Tyro director: Australia has to catch up to compete in the digital economy
Jost Stollmann chats about open data and how Australia needs to "shamelessly learn" from its competitors.
Open data, or the idea that consumer and business data held by financial institutions should be more freely accessed, is a hot button issue in fintech. With the big banks positioned as gatekeepers and new fintech market entrants sometimes portrayed as the ones trying to pick the locks, there has been mounting tension around the issue of who owns the data that the banks hold, who should be able to grant access to that data and who should be able to access it.
Executive director of Tyro Payments Jost Stollmann believes that we need to learn from other markets to remain competitive and we need to do it soon.
"Given that others are far ahead of us, it's quite a good idea to shamelessly learn [from overseas markets]," Stollmann says. "Why reinvent if you can't make it better but only different?"
"Now, every country has a different culture and specificities that have to be taken into account. But when you're catching up – and I think we have to catch up – we need to create a sense of urgency and learning and move fast. So, yes, I would try to learn a lot from the work that others have done, shamelessly."
Getting "open banking" right
The debate about open data and open banking has been drawn out and Stollmann believes that the discourse from commentators has become complicated.
"Now, I'm blessed with a simple mind," he quips, explaining the three basic elements that he sees as part of a truly open system of banking.
"It would start with what you call open data. That's this revolutionary idea that you as a consumer or me as a business person, we actually own the data that the banks hold on our behalf. It's our data."
While he recognises the banks' hesitancy towards open data due to security concerns, he says, "An industry that makes $40 billion after-tax profit surely would be able to put its best mind on resolving that complicated problem."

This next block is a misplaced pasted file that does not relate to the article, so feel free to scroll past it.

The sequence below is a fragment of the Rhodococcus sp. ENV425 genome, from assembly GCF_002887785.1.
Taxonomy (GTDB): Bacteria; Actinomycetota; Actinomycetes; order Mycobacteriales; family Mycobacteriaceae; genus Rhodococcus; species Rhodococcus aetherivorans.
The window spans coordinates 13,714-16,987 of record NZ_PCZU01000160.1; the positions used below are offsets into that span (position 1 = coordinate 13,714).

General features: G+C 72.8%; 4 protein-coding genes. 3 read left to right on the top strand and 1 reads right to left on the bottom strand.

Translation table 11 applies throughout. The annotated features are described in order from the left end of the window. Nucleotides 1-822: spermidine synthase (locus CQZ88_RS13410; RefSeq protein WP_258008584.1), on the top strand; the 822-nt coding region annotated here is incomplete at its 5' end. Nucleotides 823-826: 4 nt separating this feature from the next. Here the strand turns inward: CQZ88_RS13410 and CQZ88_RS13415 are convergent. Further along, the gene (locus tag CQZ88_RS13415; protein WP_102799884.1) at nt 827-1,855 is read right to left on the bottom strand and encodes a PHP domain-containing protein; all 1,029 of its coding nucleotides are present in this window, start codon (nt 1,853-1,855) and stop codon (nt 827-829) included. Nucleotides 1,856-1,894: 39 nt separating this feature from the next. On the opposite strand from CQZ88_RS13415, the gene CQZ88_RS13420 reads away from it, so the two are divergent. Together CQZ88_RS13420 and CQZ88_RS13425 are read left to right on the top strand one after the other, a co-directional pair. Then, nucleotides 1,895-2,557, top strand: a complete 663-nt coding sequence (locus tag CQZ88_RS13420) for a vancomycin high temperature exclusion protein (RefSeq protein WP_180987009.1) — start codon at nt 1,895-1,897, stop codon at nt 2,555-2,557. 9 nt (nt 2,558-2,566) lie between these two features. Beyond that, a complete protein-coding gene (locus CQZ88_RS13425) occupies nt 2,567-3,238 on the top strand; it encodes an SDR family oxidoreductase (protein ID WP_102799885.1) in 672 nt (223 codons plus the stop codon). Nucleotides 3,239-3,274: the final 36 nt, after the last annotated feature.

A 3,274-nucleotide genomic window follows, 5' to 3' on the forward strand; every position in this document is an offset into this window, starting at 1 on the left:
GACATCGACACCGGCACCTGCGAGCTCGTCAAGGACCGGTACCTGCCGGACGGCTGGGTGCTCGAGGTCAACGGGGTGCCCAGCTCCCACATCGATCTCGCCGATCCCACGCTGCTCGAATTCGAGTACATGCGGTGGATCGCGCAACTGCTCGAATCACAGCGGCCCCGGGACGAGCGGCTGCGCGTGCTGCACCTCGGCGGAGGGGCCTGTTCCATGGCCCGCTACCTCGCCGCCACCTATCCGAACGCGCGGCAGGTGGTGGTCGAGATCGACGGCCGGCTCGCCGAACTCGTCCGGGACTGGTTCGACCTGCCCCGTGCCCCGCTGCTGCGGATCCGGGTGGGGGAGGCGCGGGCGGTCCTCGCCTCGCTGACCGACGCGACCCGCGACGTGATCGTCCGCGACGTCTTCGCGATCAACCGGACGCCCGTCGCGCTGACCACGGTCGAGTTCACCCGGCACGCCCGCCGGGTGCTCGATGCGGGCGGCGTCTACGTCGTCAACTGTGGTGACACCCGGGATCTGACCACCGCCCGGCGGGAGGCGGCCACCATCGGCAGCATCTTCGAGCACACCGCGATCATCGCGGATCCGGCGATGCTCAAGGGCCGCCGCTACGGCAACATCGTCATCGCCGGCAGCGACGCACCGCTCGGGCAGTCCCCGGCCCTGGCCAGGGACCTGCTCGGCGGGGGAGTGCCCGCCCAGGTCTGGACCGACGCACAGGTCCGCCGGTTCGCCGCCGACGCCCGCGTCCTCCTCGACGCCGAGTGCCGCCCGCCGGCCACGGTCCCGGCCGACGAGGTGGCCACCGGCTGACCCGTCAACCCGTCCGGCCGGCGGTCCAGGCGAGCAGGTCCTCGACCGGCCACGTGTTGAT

The second element is also something Stollmann sees as a simple idea.
"I hold my money in my bank's deposit account. But it's my money. So I like to think that I can instruct the bank to have somebody do something with my money. Simple. So this is the open API."
The final element is account portability, whereby consumers and businesses can easily move accounts from one bank to another without the current hassle.
We've done it before
Not only is open data a reality for other markets overseas, but we've also done it before in Australia.
"There was no competition in telecommunication as long as the phone number was owned by the phone company and not by the consumer," says Stollmann.
However, when number portability was mandated by the Australian Competition and Consumer Commission (ACCC) in 1997, the "major friction disappeared".
Speaking at the Australian Financial Review Banking and Wealth Summit last month, chair of the ACCC Rod Sims said that account number portability and phone number portability were very similar and were a "fantastic idea".
"Account number portability would be great for competition because you decrease the hassle... But access to data is crucial," Sims said.
"The level of inertia we have in the system at the moment means that banks don’t have to do that."
How can we get there?
Stollmann thinks that recent proposals on open data, such as those put forward by the Productivity Commission, are a step in the right direction as they highlight that there is value in data and that there is an opportunity there.
For Stollmann, the path to open banking will be paved with clear government mandates and a push from within the financial industry.
"First, will there be a clear and robust mandate that forces the investment? There has to be a date, ideally stepped milestones and things, and then they have to be very clear and adamant that it's painful to miss the date."
"There also has to be a second wave that resolves the API problem."
And while Stollmann regrets the high concentration of banking in Australia, it can be used as an advantage when players act in the interest of the community, he says.
"For instance, the reason why Australia, in my opinion, is leading in contactless payments is because of Coles and Woolworths. They had clear interests in the technology shortening the time at the cashier. So they educated, they introduced the technology by swapping out their terminals and then they educated the Australian consumers who tend to go to Coles and Woolworths."
"Imagine if the banks could get their heads around sharing Know Your Customer [customer data]."
"It's a great opportunity."